area and reports the recent progress in the applications

of the so-called Innsbruck-Hannover (I-Ha) programme of

investigations of quantum correlations and entanglement

(see Fig. 1 for the logo of the programme). The new results of the present paper are as follows. First, we present

an abstract formulation of the I–Ha programme in terms

of convex sets. Second, we present a uniﬁed description

of optimal decompositions of quantum states and optimization of witness operators that detect whether a given

state belongs to a given convex set. We illustrate the abstract formulation with several examples, and point out

analogies and diﬀerences between them. Finally, we discuss relations between optimal entanglement witnesses

and n-copy non-distillable states with non-positive partial transpose.

The paper is organized as follows. In section II we

brieﬂy present the milestones in the investigations of the

separability problem. Then, in section III we present the

abstract formulation of the I-Ha programme, and discuss

such concepts as optimal decompositions, edge states,

witness operators and their optimization, and canonical forms of witnesses and linear maps. Several applications are presented in section IV; they concern the questions of separability of quantum states, Schmidt number

of quantum states and classiﬁcation of mixed states in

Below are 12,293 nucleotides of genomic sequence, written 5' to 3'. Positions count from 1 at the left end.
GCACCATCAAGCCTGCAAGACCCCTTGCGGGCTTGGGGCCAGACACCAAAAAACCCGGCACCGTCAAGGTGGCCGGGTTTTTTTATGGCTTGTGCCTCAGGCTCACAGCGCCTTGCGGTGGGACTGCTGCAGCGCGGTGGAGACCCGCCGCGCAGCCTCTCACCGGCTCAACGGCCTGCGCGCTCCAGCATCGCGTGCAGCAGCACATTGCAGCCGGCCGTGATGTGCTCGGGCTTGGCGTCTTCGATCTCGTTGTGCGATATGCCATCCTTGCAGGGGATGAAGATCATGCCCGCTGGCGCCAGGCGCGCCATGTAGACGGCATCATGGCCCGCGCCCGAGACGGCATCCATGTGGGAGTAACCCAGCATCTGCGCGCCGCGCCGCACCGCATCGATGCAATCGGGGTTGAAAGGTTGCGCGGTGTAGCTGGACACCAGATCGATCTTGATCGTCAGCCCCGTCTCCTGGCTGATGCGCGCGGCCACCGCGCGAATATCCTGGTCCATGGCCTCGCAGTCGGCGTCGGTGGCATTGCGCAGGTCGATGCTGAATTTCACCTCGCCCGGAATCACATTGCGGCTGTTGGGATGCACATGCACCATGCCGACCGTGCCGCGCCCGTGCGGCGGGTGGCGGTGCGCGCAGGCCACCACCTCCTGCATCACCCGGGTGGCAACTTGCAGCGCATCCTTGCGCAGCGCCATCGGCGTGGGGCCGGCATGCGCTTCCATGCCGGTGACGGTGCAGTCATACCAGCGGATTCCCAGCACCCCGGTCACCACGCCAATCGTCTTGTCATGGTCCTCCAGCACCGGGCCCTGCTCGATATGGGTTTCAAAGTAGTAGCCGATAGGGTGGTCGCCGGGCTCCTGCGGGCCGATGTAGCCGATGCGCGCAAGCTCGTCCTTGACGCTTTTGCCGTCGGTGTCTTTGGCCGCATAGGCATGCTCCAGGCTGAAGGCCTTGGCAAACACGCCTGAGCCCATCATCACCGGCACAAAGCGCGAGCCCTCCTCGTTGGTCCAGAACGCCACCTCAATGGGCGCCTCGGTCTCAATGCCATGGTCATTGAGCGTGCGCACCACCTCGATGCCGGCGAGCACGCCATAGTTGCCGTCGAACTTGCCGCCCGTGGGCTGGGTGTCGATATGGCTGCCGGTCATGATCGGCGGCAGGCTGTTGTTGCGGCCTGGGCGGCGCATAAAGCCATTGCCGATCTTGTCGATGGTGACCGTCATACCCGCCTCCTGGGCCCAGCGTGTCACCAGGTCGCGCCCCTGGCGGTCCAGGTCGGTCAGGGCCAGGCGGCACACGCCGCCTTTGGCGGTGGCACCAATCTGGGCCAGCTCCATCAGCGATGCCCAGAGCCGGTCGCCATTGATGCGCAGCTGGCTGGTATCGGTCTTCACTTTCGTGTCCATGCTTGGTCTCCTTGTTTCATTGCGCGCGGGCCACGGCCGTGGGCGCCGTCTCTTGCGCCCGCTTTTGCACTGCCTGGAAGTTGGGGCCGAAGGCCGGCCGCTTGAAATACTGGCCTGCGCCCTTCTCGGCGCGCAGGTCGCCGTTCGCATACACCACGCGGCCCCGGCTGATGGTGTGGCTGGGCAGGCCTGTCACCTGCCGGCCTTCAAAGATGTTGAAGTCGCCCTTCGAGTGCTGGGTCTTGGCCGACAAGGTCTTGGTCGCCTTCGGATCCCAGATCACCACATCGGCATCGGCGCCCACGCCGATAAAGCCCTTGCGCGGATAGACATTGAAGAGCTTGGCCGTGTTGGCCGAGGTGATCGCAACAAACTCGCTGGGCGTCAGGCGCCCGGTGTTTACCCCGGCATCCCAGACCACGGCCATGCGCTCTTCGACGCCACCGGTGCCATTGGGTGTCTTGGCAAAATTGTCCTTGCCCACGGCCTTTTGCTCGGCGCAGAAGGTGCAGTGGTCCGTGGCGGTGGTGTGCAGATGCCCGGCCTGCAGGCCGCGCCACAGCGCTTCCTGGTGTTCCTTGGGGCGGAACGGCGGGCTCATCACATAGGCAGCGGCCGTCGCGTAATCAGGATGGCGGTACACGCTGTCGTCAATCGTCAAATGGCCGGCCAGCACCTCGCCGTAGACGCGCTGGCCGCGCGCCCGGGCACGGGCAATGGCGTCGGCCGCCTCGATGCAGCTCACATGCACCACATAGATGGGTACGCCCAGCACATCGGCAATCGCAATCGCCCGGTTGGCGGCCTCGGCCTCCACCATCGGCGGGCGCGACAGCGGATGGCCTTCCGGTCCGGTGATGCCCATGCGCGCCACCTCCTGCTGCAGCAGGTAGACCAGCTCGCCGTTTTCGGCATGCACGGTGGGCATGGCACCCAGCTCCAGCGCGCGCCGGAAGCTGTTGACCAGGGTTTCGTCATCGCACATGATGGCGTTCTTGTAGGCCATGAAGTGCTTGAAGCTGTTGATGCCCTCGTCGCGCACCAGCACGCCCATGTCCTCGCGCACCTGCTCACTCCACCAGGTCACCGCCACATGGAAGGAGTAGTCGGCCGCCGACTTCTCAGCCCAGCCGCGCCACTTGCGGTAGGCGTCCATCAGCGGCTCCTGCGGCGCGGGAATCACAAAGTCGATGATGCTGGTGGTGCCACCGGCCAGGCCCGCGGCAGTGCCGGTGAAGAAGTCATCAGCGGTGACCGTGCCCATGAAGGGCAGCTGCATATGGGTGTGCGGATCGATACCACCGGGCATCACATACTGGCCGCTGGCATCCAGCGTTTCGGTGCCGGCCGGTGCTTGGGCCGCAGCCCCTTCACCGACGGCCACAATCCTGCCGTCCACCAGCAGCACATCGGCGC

• In 1996 Asher Peres [27] has formulated the necessary condition for separability that requires positivity of the partial transpose.e. This has led us to an abstract general formulation of the I-Ha programme which we present in the next section. • First examples of entangled states with positive partial transpose in higher dimensions (PPTES) have been found in [29]. Note that in general neither {|ei i} nor {|fi i} have to be orthogonal. II. Furthermore we discuss relations between optimal witnesses and non-distillable states with non-positive partial transpose (NPPT states)[18]. • In the same year 1996 it has been proven that the PPT condition is also suﬃcient in 2 ⊗ 2 and 2 ⊗ 3 systems in Ref. An appropriate tool to investigate this in two-party systems is provided by the Schmidt decomposition [4]. since only the simple tensor product states are separable. • Several families of PPTES’s were constructed by the IBM group. It is also known that entangled pure states incorporate genuine quantum correlations. or not? Mathematically. Here P the coeﬃcients pi are probabilities.2 • Following the mixed states teleportation idea [22] the ﬁrst scheme of how to improve entanglement of a spatially mixed state is provided by Sandu Popescu [23] (signiﬁcantly extended by Nicolas Gisin with the help of the POVM technique [24]). i. [28]. For the perspective of the present paper. 32. but sometimes activable. In the same paper the relation of the separability problem to the theory of positive maps has been rigorously formulated. is it separable. 33]. can be distilled and violate some kind of Bell’s inequalities [20]. • Since 1998 PPT entanglement has been identiﬁed in a series of papers as non–distillable. and systems of identical particles. • In 1998 the I-Ha programme was initiated with the ﬁrst paper on optimal decompositions [34]. FIG. this question reduces to the question whether the state ̺ can be written as convex combination of projectors onto product states. where up to now we cannot answer the question of separability of a given state in general. • In 2000 the existence of non–distillable states with non–positive partial transpose (non–distillable NPPT states) has been conjectured by us [37] and by the IBM group [38]. 0 ≤ pi ≤ 1 and i pi = 1. this type of entanglement has been termed “bound entanglement” [30. Only recently its scope has enlarged and incorporated studies of multiparty systems. can it be prepared by local actions and classical communication. Here a necessary condition for separability based on the analysis of the range of the state in question (the so-called “range” criterion) has been formulated as well. In this and the following section we provide the necessary references when we discuss concrete applications of the I–Ha programme. The I–Ha programme initially concentrated on the separability problem for two-party systems. continuous variables (CV) systems. MILESTONES IN THE SEPARABILITY PROBLEM The separability problem can be formulated in simple words as follows: Given a physical state in a many-party system described by a density operator. we can point out the following milestones in the investigations of the separability problem [21]: • The mathematical deﬁnition of separable states and its suprising consequences for Bell inequalities has been given by Reinhard Werner in 1989 [19].e. three-qubit systems. . i. It is relatively easy to detect whether a given pure state is entangled or not. 1: Logo of the I–Ha programme. The situation is completely diﬀerent for mixed states. • In 1996 the IBM group [25] has given ﬁrst examples of puriﬁcation and distillation procedures and related them to quantum error correcting codes (applied by the Oxford group to quantum privacy ampliﬁcation [26]). We conclude in section V. 31. (1) i otherwise it is entangled. for two-party systems a mixed state ̺ is called separable iﬀ it can be written as [19] X ̺= pi | ei ihei | ⊗ | fi ihfi | . using a systematic procedure based on unextendible product bases (UPBs) [35]. • Barbara Terhal presented in 2000 the ﬁrst construction of non-decomposable entanglement witnesses (nd-EW) and non-decomposable positive maps (nd-PM) related to UPBs [36].